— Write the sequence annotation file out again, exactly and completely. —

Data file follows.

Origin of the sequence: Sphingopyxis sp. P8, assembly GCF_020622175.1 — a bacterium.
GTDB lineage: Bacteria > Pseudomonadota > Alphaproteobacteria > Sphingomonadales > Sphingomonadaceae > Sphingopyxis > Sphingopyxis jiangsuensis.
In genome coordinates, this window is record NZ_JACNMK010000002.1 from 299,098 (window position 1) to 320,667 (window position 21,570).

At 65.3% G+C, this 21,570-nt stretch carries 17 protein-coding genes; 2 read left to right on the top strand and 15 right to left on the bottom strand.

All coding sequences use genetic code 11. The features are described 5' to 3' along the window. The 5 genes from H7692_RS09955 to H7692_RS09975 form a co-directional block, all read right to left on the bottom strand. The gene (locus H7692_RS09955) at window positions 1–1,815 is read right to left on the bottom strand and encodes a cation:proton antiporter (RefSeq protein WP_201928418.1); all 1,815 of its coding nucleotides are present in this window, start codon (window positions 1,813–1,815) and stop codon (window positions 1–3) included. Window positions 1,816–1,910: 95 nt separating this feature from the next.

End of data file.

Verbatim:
Origin of the sequence: Sphingopyxis sp. P8, assembly GCF_020622175.1 — a bacterium.
GTDB lineage: Bacteria > Pseudomonadota > Alphaproteobacteria > Sphingomonadales > Sphingomonadaceae > Sphingopyxis > Sphingopyxis jiangsuensis.
In genome coordinates, this window is record NZ_JACNMK010000002.1 from 299,098 (window position 1) to 320,667 (window position 21,570).

At 65.3% G+C, this 21,570-nt stretch carries 17 protein-coding genes; 2 read left to right on the top strand and 15 right to left on the bottom strand.

All coding sequences use genetic code 11. The features are described 5' to 3' along the window. The 5 genes from H7692_RS09955 to H7692_RS09975 form a co-directional block, all read right to left on the bottom strand. The gene (locus H7692_RS09955) at window positions 1–1,815 is read right to left on the bottom strand and encodes a cation:proton antiporter (RefSeq protein WP_201928418.1); all 1,815 of its coding nucleotides are present in this window, start codon (window positions 1,813–1,815) and stop codon (window positions 1–3) included. Window positions 1,816–1,910: 95 nt separating this feature from the next.